Explain why you are sending a resume. Don't send a resume without a cover letter. Don't make the reader guess what you are asking for; be specific: Do you want a summer internship opportunity, or a permanent position at graduation; are you inquiring about future employment possibilities?

Tell specifically how you learned about the position or the organization — a flyer posted in your department, a web site, a family friend who works at the organization. It is appropriate to mention the name of someone who suggested that you write.

Convince the reader to look at your resume. The cover letter will be seen first. Therefore, it must be very well written and targeted to that employer.

Call attention to elements of your background — education, leadership, experience — that are relevant to a position you are seeking. Be as specific as possible, using examples.

Reflect your attitude, personality, motivation, enthusiasm, and communication skills.

Provide or refer to any information specifically requested in a job advertisement that might not be covered in your resume, such as availability date, or reference to an attached writing sample.

Indicate what you will do to follow-up.

In a letter of application — applying for an advertised opening — applicants often say something like "I look forward to hearing from you." However, if you have further contact info (e.g. phone number) and if the employer hasn't said "no phone calls," it's better to take the initiative to follow-up, saying something like, "I will contact you in the next two weeks to see if you require any additional information regarding my qualifications."

In a letter of inquiry — asking about the possibility of an opening — don't assume the employer will contact you. You should say something like, "I will contact you in two weeks to learn more about upcoming employment opportunities with (name of organization)." Then mark your calendar to make the call.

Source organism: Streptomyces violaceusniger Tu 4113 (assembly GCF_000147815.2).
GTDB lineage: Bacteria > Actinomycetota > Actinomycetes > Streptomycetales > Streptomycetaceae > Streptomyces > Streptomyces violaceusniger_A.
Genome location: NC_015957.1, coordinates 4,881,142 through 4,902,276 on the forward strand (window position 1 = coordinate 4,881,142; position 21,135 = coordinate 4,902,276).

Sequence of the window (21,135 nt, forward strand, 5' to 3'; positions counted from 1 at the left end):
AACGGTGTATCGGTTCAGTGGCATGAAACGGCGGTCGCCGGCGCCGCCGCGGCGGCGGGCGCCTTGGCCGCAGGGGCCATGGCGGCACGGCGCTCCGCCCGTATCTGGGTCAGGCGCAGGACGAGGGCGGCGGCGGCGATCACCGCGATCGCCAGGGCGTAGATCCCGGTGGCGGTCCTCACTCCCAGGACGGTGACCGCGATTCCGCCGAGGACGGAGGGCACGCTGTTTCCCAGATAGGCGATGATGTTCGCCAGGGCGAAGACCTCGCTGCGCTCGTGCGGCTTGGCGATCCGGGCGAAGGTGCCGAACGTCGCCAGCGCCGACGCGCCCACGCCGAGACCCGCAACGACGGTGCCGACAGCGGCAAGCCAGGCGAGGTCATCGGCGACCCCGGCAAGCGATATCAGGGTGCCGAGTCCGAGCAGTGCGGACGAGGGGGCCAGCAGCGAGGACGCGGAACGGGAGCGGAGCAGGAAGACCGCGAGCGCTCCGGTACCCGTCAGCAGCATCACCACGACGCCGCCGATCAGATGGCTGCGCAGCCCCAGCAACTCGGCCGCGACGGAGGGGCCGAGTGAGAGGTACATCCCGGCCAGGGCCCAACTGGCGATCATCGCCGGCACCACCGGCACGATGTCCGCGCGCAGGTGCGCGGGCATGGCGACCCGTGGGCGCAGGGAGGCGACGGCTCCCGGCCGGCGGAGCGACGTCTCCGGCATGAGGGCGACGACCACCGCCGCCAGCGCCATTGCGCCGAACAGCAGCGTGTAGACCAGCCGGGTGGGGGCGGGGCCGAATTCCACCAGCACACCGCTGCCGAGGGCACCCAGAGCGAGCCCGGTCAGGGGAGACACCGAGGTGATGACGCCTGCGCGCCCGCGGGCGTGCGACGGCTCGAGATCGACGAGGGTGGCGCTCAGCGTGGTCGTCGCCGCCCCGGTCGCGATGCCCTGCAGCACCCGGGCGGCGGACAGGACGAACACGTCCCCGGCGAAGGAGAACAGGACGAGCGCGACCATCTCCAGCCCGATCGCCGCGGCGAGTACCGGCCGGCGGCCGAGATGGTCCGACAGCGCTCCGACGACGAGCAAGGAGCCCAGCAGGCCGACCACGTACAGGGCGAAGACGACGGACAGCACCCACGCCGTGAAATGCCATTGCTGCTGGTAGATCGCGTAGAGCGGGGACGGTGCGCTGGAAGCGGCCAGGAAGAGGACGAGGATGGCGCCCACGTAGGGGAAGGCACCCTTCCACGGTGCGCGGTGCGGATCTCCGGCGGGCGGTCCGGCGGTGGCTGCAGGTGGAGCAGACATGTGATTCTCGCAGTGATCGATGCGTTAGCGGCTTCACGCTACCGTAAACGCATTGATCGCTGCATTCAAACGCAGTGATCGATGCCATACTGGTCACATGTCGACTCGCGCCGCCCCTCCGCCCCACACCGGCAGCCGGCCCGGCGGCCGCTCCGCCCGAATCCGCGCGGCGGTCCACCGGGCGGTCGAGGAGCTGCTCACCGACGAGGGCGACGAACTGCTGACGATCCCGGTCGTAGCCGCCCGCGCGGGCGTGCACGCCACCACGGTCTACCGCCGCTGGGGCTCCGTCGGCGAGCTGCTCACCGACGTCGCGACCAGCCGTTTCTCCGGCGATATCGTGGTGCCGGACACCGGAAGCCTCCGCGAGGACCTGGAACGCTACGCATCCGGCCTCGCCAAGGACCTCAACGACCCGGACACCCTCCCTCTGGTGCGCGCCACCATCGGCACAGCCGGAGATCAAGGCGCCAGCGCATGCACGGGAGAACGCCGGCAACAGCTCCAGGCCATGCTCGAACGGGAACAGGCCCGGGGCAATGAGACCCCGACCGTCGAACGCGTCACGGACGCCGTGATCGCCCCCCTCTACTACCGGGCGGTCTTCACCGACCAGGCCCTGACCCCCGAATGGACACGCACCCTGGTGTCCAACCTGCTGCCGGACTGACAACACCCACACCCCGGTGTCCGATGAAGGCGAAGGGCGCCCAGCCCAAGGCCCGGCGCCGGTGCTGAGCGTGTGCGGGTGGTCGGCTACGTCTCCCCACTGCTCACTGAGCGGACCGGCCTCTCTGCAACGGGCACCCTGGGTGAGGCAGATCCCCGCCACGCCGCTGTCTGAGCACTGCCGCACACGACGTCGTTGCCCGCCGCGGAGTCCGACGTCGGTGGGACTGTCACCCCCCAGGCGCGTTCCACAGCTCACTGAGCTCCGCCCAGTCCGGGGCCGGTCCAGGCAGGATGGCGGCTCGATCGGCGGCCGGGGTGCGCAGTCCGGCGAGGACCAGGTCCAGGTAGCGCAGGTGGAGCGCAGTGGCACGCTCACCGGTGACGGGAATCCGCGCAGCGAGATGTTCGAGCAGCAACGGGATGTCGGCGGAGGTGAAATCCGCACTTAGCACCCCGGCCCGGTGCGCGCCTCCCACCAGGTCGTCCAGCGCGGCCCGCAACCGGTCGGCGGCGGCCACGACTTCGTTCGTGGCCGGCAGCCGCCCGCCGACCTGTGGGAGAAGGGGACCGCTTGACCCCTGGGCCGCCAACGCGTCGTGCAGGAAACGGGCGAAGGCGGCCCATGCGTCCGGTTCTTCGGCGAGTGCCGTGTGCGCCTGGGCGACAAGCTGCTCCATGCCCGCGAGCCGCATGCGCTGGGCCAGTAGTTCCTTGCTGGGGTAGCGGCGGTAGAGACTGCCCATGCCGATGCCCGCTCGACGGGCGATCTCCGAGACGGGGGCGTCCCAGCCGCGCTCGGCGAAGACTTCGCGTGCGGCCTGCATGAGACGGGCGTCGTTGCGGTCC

Wednesday, February 14, 2007


February 1, 2007

General Minimum Wage (Regular employees)!
$8.00per hour
Student under 18 and working not more than 28 hours per week
$7.50per hour
Liquor server
$6.95per hour
Hunting and Fishing guides
$40.00: paid this minimum rate for less than five consecutive hours in a day;
$80.00: for five or more hours in a day whether or not the hours are consecutive
Homeworkers(defined as people doing paid work in their home for an employer)
110% of the general minimum wage


Saturday, February 10, 2007

Your "LOOK" is important

Many of us hate that society pressures us to: look a certain way, dress a certain way and maintain our own personal hygeine by societal standards.

Having said this, it's important to know that there are expectations by employers and the best way to figure out what they are is to OBSERVE the place where you would like to be employed. Observe how employees are dressed, how they do their hair and make-up, their shoes... everything. People are JUDGEMENTAL and unfortunately, PEOPLE are the ones deciding whether or not to hire you.

From the very start of your job hunt I recommend that you do the following (men/women):
1. Get a stylish haircut, outline or trim
2. Look in your closet for an outfit that makes you LOOK put together: black pants and dress shirt/sweater and dress shoes are a generally accepted application pick-up look and interview look.
3. Always look your BEST.
4. Smell your best: shower, wash yourself, put on a little bit of cologne or perfume BUT DO NOT PUT ON ALOT. Too much scent can be over-powering.
5. Don't shew gum when you speak to people
6. Brush your teeth.
7. Take any animal hair off of your clothing
8. Make sure your nails are clean and kept at a reasonable length
9. BE CONFIDENT. You're probably wondering why this is in the APPEARANCE discussion, but you can appear confident or not confident by the way you carry yourself.
* Keep your head up
* Make eye contact
* Walk with a medium stride
* Walk directly to where you hand in your résumé; don't pretend to shop or look around
* Speak up! When you speak to people, don't whisper use your NORMAL voice.
If it's normally quietand soft, find a way to speak up! It's important.